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Longtime state Sen. Dick Cohen of St. Paul says he won't seek reelection

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Sen. Dick Cohen
Sen. Dick Cohen, DFL-St. Paul, speaks during a Senate floor hearing at the Capitol in St. Paul in February 2015.
Jeffrey Thompson | MPR News 2015

Updated: 9:28 p.m.

Longtime Democratic state Sen. Dick Cohen of St. Paul announced Sunday that he won't seek reelection in 2020.

Cohen, 69, has represented Highland Park, Macalester-Groveland and other western St. Paul neighborhoods in the Minnesota Senate since 1987. Prior to his tenure in the Senate, he served three terms in the state House.

When Democrats held the Senate majority, Cohen served as chairman of the powerful Finance Committee. 

In a letter to constituents, Cohen said he's opting against running for another term because of family commitments and business opportunities that will require more travel. He said he'll serve until the end of the current term.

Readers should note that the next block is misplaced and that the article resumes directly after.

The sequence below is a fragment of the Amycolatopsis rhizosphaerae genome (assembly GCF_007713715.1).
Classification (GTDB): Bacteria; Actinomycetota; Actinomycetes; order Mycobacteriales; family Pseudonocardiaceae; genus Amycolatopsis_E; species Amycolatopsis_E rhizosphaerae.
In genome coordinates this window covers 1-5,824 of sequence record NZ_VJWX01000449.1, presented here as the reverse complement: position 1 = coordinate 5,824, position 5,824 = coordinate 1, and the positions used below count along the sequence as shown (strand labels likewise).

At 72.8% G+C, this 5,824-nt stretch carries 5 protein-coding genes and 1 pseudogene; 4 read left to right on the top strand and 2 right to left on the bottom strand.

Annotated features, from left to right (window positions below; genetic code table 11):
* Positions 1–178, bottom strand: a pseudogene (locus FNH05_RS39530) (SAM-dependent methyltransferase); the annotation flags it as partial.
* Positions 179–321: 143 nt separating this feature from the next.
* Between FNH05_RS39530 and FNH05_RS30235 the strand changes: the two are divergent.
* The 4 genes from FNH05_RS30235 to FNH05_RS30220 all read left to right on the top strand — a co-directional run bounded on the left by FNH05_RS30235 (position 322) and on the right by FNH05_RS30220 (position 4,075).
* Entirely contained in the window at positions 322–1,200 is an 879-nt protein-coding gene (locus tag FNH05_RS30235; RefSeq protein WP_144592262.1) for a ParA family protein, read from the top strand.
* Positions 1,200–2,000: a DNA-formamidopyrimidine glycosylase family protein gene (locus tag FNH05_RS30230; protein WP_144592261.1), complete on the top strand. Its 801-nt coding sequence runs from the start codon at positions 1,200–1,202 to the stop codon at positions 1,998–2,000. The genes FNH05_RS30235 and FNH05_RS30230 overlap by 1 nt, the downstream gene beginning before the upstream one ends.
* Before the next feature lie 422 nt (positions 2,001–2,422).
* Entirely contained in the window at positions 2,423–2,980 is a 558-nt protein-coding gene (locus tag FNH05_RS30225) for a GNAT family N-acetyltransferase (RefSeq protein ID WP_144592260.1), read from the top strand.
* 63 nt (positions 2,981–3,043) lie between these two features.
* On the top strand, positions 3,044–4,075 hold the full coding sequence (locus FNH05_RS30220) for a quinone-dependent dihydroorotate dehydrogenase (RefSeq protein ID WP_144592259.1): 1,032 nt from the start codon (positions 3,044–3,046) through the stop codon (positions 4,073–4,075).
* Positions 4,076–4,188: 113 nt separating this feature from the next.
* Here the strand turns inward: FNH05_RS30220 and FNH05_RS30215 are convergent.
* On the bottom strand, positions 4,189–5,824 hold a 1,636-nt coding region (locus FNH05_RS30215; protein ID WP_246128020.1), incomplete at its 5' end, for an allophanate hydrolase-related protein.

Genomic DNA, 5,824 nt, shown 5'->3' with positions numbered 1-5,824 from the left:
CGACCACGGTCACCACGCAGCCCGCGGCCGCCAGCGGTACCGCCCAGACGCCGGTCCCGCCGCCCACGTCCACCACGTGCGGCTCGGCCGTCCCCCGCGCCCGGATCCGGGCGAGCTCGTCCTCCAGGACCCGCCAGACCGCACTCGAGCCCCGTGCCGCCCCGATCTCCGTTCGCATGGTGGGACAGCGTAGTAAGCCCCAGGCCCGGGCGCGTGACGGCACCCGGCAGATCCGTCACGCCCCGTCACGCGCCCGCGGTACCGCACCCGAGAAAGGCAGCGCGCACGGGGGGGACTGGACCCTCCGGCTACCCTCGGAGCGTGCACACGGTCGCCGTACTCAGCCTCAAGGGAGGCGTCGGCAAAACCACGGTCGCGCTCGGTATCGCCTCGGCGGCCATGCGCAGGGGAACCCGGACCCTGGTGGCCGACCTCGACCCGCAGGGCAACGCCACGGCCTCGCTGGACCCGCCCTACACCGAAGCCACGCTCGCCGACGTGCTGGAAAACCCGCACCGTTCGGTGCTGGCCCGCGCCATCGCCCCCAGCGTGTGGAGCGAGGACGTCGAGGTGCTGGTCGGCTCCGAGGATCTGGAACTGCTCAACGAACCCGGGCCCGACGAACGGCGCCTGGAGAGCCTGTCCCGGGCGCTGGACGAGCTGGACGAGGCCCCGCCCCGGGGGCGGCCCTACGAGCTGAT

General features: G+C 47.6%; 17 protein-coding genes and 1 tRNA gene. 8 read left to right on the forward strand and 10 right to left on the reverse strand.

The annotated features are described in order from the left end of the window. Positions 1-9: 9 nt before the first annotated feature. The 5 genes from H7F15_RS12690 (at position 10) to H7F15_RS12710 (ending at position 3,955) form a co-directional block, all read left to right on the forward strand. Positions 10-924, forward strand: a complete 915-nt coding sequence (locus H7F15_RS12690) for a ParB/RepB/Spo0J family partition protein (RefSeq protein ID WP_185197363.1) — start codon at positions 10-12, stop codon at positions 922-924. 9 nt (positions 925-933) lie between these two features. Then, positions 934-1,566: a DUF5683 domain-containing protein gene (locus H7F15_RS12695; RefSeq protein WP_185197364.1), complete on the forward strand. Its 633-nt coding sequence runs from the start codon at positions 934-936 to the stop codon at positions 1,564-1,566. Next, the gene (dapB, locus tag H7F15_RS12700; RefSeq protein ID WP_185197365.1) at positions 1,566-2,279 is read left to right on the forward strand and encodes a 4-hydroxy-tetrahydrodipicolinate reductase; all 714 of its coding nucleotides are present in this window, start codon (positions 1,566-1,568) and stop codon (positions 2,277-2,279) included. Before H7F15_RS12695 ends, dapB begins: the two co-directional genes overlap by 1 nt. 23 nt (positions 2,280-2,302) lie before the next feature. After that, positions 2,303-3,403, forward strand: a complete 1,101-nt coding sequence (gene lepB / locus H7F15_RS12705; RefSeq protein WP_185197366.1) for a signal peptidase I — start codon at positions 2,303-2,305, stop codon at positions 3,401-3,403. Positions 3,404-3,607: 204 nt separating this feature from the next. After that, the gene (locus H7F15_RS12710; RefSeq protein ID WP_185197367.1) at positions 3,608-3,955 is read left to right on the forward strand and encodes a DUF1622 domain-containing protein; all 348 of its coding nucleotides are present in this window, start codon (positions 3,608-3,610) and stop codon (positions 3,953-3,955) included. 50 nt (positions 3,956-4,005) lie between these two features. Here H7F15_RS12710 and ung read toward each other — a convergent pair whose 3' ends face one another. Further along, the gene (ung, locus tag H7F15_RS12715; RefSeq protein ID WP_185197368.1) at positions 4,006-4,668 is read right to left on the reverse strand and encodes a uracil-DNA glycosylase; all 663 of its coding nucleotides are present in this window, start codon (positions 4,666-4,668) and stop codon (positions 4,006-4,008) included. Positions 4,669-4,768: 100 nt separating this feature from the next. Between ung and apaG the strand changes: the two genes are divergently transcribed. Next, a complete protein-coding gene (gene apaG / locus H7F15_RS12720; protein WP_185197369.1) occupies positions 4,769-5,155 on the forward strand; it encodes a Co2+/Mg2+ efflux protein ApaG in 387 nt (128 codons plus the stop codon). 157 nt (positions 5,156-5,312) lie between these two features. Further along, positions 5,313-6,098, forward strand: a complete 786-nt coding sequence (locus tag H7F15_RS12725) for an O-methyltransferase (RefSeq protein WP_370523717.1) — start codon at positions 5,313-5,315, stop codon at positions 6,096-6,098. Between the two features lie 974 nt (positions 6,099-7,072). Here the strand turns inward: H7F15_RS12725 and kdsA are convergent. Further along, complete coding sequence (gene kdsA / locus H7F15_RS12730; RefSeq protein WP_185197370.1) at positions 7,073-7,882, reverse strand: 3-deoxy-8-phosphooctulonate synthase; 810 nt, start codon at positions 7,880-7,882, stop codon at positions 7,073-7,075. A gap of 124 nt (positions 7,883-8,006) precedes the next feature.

"It has been the honor of my lifetime to represent the district in which I have lived all my life," he wrote.

Senate DFL Leader Tom Bakk issued a statement calling Cohen "an outstanding public servant." 

"His expertise in state budget issues is irreplaceable and his insight will be sorely missed by both the Legislature and the citizens of Minnesota," Bakk wrote.

Just last month, Cohen had indicated he would seek reelection. In October, former Minnesota House Majority Leader Erin Murphy, a fellow DFLer, announced her campaign for Cohen's seat, saying she didn't see enough urgency from Cohen to address important issues.

At that time, Cohen said he assumed "it will be a spirited campaign. I’m going to run on my record, which is as progressive as any legislator in this state."

Murphy issued a statement Sunday, writing that Cohen "was not just a longtime legislator, he was a leader in the caucus and Senate, and he worked to mentor many who serve there now. While we have been competitors, we’ve also been allies and partners — I’ve seen his work firsthand and I know that he will continue to be a force in our politics and public policy for years to come."